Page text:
Tolerances on duct fabrication are much looser than on tables, but there were two things that I saw that said “quality” to me:

  1. the condition of a shop:
  • Are the tools well maintained?

  • Is the space super messy?

  1. the culture of a shop:
  • If you’re there at the end of the day, are the fabricators just throwing their stuff down or are they cleaning , etc?

  • Do they take safety seriously?

  • Do they keep up on new tools / laws / trends?

There’s other questions in these buckets, and while no single question is a pure disqualifier, enough bad answers and I’ll take my business elsewhere if possible.

And that’s the thing I wonder about these shops: how much competition do they have in their craft? Do they have customers coming back and asking for better quality, or is it easier for customers to just make do because of timelines or travel?

Thanks for coming to my TED talk, and thanks for the mental workout this morning!


I don’t know so this is my genuine wonder. What would happen if the fabricator in this test were to get everything clamped square and then preheat the metal to 1,2,3,400°, etc before welding it? Would this alleviate the warping and twisting? I recognize that you showed a solution of experience with weld distortion telling you that you should prebend the material in the opposite direction by “x” amount but is there another solution doesn’t require this knowledge and will remain constant with the same materials?

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Love your vids, I learn a lot, picked up a few tools. Been fabbing out of 2 car garage forever. Would love a table, no room, not going to happen. But I know enough to never promise more than I can deliver.

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Im no welder or fabricator, I can probably count on 2 hands how many times ive done both. However I have done a lot of carpentry and framing ect. and what these fabricators/welders seem like are just that in terms of tolerances, a 1/16 or 1/8 maybe even as much as a 1/4 off your measurement (depending on what you are doing) is no big deal. It cant be that important to be a little off right. But the point I can see you are trying to get across and it doesnt seem like these guys are understanding is that those tolerances matter, it doesnt matter what you are going to use the part for it still needs to be within that tolerance. I think next video you should have all of these guys try out one of your tables and maybe just maybe sponsor a table and tooling for them just so they can see the difference first hand.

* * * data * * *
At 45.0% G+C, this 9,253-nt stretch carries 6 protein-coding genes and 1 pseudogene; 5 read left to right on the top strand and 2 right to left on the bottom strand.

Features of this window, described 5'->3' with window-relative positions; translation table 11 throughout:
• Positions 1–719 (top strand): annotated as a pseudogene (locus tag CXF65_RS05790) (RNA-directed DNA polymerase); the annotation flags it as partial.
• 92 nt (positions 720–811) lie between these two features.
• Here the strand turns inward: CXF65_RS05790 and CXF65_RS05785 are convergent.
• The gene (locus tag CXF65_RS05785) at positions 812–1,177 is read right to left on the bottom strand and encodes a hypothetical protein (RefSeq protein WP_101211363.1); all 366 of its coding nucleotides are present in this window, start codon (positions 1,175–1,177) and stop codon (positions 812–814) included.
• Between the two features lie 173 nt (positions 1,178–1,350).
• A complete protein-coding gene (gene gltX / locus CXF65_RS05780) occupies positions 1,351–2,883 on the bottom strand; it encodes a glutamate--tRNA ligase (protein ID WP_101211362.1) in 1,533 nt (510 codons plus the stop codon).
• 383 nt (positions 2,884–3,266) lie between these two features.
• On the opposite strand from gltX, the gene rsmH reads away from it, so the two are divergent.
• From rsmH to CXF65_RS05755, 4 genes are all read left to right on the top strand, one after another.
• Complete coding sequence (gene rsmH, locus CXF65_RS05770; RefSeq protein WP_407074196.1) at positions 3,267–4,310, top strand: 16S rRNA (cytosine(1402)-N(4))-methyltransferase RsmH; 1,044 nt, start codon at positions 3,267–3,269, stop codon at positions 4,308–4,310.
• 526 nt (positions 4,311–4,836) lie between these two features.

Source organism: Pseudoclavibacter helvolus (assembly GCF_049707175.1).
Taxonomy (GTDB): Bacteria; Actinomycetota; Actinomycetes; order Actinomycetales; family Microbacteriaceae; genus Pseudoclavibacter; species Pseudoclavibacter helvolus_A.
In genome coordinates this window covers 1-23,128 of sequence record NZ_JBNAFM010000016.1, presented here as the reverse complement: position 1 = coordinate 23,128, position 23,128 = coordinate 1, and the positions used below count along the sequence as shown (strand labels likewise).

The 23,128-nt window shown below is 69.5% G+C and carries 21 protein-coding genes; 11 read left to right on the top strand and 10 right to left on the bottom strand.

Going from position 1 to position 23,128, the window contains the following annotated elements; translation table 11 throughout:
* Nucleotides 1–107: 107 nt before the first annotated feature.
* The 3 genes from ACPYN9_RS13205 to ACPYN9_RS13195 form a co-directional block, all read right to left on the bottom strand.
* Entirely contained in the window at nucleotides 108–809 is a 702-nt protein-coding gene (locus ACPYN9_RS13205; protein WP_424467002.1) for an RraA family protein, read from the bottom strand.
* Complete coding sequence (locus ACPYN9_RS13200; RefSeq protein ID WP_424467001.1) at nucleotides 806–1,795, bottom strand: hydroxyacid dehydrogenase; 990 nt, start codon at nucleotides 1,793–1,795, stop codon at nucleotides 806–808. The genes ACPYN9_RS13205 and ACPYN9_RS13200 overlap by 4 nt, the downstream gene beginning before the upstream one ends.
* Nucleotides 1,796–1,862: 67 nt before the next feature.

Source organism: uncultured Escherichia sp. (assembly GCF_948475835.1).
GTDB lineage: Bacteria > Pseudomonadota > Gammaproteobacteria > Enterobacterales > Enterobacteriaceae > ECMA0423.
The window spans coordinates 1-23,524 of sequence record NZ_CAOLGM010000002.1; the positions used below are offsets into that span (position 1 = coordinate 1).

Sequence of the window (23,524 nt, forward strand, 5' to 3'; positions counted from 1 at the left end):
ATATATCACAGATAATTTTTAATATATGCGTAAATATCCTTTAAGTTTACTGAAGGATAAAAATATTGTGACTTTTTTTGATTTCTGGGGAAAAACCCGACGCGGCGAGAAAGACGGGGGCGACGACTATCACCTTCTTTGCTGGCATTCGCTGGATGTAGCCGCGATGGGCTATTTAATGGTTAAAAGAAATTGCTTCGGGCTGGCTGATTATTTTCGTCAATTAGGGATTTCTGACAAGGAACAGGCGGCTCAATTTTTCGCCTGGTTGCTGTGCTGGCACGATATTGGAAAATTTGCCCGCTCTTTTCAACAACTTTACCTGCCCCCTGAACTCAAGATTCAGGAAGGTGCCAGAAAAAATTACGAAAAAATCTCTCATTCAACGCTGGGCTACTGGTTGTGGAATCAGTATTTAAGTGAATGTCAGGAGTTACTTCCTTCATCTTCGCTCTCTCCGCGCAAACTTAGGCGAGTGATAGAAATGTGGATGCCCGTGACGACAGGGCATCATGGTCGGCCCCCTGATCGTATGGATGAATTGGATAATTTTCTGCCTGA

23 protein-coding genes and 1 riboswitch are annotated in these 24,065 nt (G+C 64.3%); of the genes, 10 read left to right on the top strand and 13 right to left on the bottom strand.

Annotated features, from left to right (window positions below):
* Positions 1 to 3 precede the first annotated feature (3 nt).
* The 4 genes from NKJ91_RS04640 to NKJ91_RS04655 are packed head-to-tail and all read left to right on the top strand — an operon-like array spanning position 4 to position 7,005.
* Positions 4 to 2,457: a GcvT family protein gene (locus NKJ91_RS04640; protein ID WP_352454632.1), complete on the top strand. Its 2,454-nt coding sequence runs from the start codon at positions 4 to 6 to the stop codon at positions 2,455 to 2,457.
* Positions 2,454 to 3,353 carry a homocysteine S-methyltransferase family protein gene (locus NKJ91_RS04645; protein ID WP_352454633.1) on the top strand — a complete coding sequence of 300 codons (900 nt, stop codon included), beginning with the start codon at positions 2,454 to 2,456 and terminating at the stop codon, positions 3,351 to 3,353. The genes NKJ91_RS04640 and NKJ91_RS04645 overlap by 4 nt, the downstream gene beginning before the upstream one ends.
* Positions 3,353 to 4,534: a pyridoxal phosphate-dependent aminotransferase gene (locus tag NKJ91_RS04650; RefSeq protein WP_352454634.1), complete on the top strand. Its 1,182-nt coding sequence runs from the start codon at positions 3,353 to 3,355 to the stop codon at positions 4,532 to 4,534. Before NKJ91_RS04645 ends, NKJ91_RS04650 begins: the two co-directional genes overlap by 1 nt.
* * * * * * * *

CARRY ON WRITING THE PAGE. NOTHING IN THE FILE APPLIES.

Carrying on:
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It’s an entertaining video, and a good ad for your products, but for it to be a true experiment about fixture tables you’d need to give the same job to a bunch of welders with fixture tables. Then imagine the jobs you got from the “fixture table guys” are better. Does it mean it’s the fixture tables, or is it that people who invest in their own business to get best tools possible are in general more precise about their work? Who knows? To control for that you’d need to take half of the welders from the fixture and non fixture table groups and swap them (so guys normally working on a fixture table do this job on a steel table and vice versa).

It is an undisputable fact its going to be easier to be precise with a fixture table. But just as you’ve shown this job can be done properly without.

Still some people just don’t really care. I’ve project managed building my house I know how many shoddy workers there are in all trades…

From your results that only 2 out of 6 frames passed on size it’s obvious none of these welders really cared enough more than to eyeball the cuts with a tape measure probably.

Then the twist… I think they just took the plans, and used them as a set of instructions. “oh they twist? Of course they twist, it’s your fault for spec ing such a big weld” no doubt that’s what they’d say if pressed.

Finally the “matching pair” do you think any of these guys even knew what you meant by that?

Sadly, if you need something made well and you can’t make it yourself you put penalties in the contract for various faults. That’s the only way.